<< The last post was a photo-op provided by the death of a Tiger Whiptail by drowning. But today I saw the tiniest slip of a whiptail — maybe fresh from the egg — snapping up ants on the back porch. Life goes on.
This morning, when I opened the pool skimmer basket, a female Palo Verde Root Borer Beetle more than three inches long was swirling around inside, caught in the suction whirlpool. She looked defunct. I fished her out, arrayed her on a large ammonite fossil, and took some macro shots. Just as I was finishing up a couple of her feet started flexing and waving. These are very tough creatures: this isn’t the first time moribund subjects have resurrected during a photo session. I put her in a sheltered place to recover or to complete her expiration and fulfill the local ants’ devotion to energetic thrift. I recently read that although the robust and destructive larvæ of this beetle can live underground for several years chewing on tree roots like Niddhog gnaws Yggdrasil, the adult beetle will only live the span of a single monsoon season. It’s entire purpose is to mate, fertilize or lay eggs, and die.
Here’s a raccoon’s-eye view of her (all photos A.Shock):
When I checked again later, she was gone. I’m not sure what scavengers are abroad in daylight hours who are large enough to nab her — the foxes and raccoons won’t come out until after dark, so maybe she revived and crawled away to burrow down into the soil to lay her eggs. Here’s a foot on the second pair of legs, like a grappling hook. These sticky hook-feet come in handy since the beetle’s favored method of travel is to bomb around through the moist monsoon air until it hits something, then cling. If one hits your face, it hurts, even though they generally just bounce off. >>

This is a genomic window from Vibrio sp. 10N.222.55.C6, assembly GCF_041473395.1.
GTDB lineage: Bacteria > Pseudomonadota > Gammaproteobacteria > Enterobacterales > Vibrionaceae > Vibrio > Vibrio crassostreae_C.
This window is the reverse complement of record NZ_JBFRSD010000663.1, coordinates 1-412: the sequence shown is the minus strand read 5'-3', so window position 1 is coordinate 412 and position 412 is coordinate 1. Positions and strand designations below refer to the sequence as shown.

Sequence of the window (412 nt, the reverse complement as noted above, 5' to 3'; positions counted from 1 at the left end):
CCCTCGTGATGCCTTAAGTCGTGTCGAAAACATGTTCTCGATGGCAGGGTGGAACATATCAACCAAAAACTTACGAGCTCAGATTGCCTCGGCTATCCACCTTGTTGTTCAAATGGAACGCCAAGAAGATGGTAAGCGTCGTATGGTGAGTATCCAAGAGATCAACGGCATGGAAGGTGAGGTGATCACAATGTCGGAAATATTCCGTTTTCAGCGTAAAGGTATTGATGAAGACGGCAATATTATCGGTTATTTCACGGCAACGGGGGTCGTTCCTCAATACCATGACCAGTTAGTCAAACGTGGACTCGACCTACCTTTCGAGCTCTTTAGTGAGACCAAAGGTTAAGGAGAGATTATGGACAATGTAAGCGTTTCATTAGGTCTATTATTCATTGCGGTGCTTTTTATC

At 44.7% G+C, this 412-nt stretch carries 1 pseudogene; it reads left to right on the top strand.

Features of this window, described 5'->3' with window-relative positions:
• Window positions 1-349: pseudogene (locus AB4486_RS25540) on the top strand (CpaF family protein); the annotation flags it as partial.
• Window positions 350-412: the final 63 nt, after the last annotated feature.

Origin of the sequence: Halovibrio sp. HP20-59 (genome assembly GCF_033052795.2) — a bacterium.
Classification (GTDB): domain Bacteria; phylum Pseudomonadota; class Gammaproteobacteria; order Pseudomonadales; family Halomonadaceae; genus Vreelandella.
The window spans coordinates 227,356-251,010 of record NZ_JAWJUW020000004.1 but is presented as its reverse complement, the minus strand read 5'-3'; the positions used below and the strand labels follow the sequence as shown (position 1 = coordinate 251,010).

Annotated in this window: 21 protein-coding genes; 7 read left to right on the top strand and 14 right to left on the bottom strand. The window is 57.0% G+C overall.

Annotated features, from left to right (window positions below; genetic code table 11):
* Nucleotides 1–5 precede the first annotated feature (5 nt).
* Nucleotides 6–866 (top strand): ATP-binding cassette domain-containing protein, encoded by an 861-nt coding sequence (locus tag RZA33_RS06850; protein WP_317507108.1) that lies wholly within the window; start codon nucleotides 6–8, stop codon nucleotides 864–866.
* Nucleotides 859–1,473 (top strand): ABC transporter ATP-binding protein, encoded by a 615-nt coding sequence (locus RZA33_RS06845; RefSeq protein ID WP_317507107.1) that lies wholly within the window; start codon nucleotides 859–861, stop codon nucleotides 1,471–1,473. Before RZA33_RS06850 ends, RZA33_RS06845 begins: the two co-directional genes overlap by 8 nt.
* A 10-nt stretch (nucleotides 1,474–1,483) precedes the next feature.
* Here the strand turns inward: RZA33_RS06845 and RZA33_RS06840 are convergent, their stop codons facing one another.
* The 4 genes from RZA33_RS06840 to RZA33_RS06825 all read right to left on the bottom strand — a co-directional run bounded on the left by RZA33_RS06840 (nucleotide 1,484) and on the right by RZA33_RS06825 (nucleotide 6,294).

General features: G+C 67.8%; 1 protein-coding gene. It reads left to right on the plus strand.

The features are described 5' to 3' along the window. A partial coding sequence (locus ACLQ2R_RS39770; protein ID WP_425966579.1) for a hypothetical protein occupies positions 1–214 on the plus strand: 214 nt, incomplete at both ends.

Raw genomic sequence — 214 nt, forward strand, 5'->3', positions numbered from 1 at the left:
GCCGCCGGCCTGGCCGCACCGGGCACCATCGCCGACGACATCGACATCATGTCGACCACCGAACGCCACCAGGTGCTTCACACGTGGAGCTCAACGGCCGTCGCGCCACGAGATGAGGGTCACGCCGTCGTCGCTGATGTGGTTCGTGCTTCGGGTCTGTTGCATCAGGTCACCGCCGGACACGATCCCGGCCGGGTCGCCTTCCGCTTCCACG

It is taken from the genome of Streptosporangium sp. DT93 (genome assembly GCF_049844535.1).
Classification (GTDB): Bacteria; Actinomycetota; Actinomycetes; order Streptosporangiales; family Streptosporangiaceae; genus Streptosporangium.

Finally, below is an image I posted here previously called “Convergent Evolution”. This is the other “drowning victim” I mentioned earlier, the one who fully revived as I was photographing her (see the blurry foot? That was just the first indication). The pinchy mouthparts have nothing to do with eating. They are for battle — males use them to vanquish competitors, and to subdue females. The larva does all the feeding for this species. How much does that animal look like a pair of pliers? Clearly convergent evolution.